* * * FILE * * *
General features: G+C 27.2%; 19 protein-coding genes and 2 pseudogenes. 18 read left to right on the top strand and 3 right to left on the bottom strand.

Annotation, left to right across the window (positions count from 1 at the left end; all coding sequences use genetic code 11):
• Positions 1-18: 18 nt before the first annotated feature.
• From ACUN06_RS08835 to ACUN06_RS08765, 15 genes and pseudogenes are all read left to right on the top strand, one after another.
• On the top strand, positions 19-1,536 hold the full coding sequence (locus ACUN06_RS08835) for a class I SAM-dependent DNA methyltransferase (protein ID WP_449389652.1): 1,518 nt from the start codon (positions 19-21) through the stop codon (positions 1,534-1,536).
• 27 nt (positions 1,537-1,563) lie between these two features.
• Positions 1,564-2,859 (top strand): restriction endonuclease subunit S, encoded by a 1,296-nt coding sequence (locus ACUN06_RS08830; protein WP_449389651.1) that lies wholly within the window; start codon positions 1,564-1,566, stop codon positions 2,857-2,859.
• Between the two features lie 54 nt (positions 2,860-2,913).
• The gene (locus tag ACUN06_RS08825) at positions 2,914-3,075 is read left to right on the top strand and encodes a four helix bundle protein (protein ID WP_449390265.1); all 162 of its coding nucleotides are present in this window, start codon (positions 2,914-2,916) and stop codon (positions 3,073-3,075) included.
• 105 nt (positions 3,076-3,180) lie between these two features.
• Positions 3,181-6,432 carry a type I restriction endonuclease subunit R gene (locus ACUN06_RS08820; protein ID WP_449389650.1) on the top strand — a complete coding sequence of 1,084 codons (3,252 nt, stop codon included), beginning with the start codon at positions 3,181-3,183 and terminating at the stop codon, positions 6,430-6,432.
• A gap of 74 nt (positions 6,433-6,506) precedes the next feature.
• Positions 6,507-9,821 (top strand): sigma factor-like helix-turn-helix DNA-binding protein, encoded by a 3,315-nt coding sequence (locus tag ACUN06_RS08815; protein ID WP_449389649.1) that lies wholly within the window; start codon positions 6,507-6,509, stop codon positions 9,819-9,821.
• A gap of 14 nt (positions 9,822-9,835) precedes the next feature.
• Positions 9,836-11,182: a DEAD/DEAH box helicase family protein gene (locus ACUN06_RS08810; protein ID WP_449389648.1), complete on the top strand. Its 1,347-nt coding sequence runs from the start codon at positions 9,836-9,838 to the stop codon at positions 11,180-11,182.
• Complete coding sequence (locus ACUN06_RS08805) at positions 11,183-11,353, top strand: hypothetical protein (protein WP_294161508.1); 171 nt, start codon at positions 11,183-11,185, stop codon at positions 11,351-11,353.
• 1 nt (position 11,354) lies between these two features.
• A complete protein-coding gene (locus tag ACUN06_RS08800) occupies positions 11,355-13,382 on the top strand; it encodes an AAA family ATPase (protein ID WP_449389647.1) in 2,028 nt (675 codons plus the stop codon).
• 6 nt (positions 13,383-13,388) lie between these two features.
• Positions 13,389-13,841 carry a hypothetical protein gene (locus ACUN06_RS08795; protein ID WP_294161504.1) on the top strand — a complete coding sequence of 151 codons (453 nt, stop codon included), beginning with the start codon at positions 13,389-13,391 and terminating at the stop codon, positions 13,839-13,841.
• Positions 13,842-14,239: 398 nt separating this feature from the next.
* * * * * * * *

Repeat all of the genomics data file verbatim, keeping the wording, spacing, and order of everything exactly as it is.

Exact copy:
General features: G+C 27.2%; 19 protein-coding genes and 2 pseudogenes. 18 read left to right on the top strand and 3 right to left on the bottom strand.

Annotation, left to right across the window (positions count from 1 at the left end; all coding sequences use genetic code 11):
• Positions 1-18: 18 nt before the first annotated feature.
• From ACUN06_RS08835 to ACUN06_RS08765, 15 genes and pseudogenes are all read left to right on the top strand, one after another.
• On the top strand, positions 19-1,536 hold the full coding sequence (locus ACUN06_RS08835) for a class I SAM-dependent DNA methyltransferase (protein ID WP_449389652.1): 1,518 nt from the start codon (positions 19-21) through the stop codon (positions 1,534-1,536).
• 27 nt (positions 1,537-1,563) lie between these two features.
• Positions 1,564-2,859 (top strand): restriction endonuclease subunit S, encoded by a 1,296-nt coding sequence (locus ACUN06_RS08830; protein WP_449389651.1) that lies wholly within the window; start codon positions 1,564-1,566, stop codon positions 2,857-2,859.
• Between the two features lie 54 nt (positions 2,860-2,913).
• The gene (locus tag ACUN06_RS08825) at positions 2,914-3,075 is read left to right on the top strand and encodes a four helix bundle protein (protein ID WP_449390265.1); all 162 of its coding nucleotides are present in this window, start codon (positions 2,914-2,916) and stop codon (positions 3,073-3,075) included.
• 105 nt (positions 3,076-3,180) lie between these two features.
• Positions 3,181-6,432 carry a type I restriction endonuclease subunit R gene (locus ACUN06_RS08820; protein ID WP_449389650.1) on the top strand — a complete coding sequence of 1,084 codons (3,252 nt, stop codon included), beginning with the start codon at positions 3,181-3,183 and terminating at the stop codon, positions 6,430-6,432.
• A gap of 74 nt (positions 6,433-6,506) precedes the next feature.
• Positions 6,507-9,821 (top strand): sigma factor-like helix-turn-helix DNA-binding protein, encoded by a 3,315-nt coding sequence (locus tag ACUN06_RS08815; protein ID WP_449389649.1) that lies wholly within the window; start codon positions 6,507-6,509, stop codon positions 9,819-9,821.
• A gap of 14 nt (positions 9,822-9,835) precedes the next feature.
• Positions 9,836-11,182: a DEAD/DEAH box helicase family protein gene (locus ACUN06_RS08810; protein ID WP_449389648.1), complete on the top strand. Its 1,347-nt coding sequence runs from the start codon at positions 9,836-9,838 to the stop codon at positions 11,180-11,182.
• Complete coding sequence (locus ACUN06_RS08805) at positions 11,183-11,353, top strand: hypothetical protein (protein WP_294161508.1); 171 nt, start codon at positions 11,183-11,185, stop codon at positions 11,351-11,353.
• 1 nt (position 11,354) lies between these two features.
• A complete protein-coding gene (locus tag ACUN06_RS08800) occupies positions 11,355-13,382 on the top strand; it encodes an AAA family ATPase (protein ID WP_449389647.1) in 2,028 nt (675 codons plus the stop codon).
• 6 nt (positions 13,383-13,388) lie between these two features.
• Positions 13,389-13,841 carry a hypothetical protein gene (locus ACUN06_RS08795; protein ID WP_294161504.1) on the top strand — a complete coding sequence of 151 codons (453 nt, stop codon included), beginning with the start codon at positions 13,389-13,391 and terminating at the stop codon, positions 13,839-13,841.
• Positions 13,842-14,239: 398 nt separating this feature from the next.